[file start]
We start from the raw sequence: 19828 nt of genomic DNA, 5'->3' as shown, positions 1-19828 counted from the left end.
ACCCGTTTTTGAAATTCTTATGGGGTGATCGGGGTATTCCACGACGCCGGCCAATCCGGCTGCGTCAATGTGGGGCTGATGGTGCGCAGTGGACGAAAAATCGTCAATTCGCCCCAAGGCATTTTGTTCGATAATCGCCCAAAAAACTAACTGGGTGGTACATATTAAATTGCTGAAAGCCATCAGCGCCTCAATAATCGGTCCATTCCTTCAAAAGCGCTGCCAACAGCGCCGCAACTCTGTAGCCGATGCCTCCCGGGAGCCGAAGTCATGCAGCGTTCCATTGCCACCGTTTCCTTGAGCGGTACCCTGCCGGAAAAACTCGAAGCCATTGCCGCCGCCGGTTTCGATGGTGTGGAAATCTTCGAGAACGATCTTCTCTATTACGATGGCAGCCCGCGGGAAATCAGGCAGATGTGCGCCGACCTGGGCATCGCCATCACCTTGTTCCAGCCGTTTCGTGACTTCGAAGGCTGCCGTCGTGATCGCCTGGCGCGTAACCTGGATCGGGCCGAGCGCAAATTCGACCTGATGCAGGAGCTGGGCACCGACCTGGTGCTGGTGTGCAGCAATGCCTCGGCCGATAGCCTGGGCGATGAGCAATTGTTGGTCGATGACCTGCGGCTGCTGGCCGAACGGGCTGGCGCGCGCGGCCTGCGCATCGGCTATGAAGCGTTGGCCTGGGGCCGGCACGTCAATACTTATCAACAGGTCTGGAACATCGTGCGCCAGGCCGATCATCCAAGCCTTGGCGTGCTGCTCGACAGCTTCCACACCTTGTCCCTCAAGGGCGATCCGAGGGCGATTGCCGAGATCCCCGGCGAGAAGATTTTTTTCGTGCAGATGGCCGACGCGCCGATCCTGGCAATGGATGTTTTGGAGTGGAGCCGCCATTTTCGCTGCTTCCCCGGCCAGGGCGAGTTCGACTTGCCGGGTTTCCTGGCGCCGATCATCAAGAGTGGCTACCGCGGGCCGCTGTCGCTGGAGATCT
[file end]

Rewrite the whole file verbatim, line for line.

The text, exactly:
We start from the raw sequence: 19828 nt of genomic DNA, 5'->3' as shown, positions 1-19828 counted from the left end.
ACCCGTTTTTGAAATTCTTATGGGGTGATCGGGGTATTCCACGACGCCGGCCAATCCGGCTGCGTCAATGTGGGGCTGATGGTGCGCAGTGGACGAAAAATCGTCAATTCGCCCCAAGGCATTTTGTTCGATAATCGCCCAAAAAACTAACTGGGTGGTACATATTAAATTGCTGAAAGCCATCAGCGCCTCAATAATCGGTCCATTCCTTCAAAAGCGCTGCCAACAGCGCCGCAACTCTGTAGCCGATGCCTCCCGGGAGCCGAAGTCATGCAGCGTTCCATTGCCACCGTTTCCTTGAGCGGTACCCTGCCGGAAAAACTCGAAGCCATTGCCGCCGCCGGTTTCGATGGTGTGGAAATCTTCGAGAACGATCTTCTCTATTACGATGGCAGCCCGCGGGAAATCAGGCAGATGTGCGCCGACCTGGGCATCGCCATCACCTTGTTCCAGCCGTTTCGTGACTTCGAAGGCTGCCGTCGTGATCGCCTGGCGCGTAACCTGGATCGGGCCGAGCGCAAATTCGACCTGATGCAGGAGCTGGGCACCGACCTGGTGCTGGTGTGCAGCAATGCCTCGGCCGATAGCCTGGGCGATGAGCAATTGTTGGTCGATGACCTGCGGCTGCTGGCCGAACGGGCTGGCGCGCGCGGCCTGCGCATCGGCTATGAAGCGTTGGCCTGGGGCCGGCACGTCAATACTTATCAACAGGTCTGGAACATCGTGCGCCAGGCCGATCATCCAAGCCTTGGCGTGCTGCTCGACAGCTTCCACACCTTGTCCCTCAAGGGCGATCCGAGGGCGATTGCCGAGATCCCCGGCGAGAAGATTTTTTTCGTGCAGATGGCCGACGCGCCGATCCTGGCAATGGATGTTTTGGAGTGGAGCCGCCATTTTCGCTGCTTCCCCGGCCAGGGCGAGTTCGACTTGCCGGGTTTCCTGGCGCCGATCATCAAGAGTGGCTACCGCGGGCCGCTGTCGCTGGAGATCT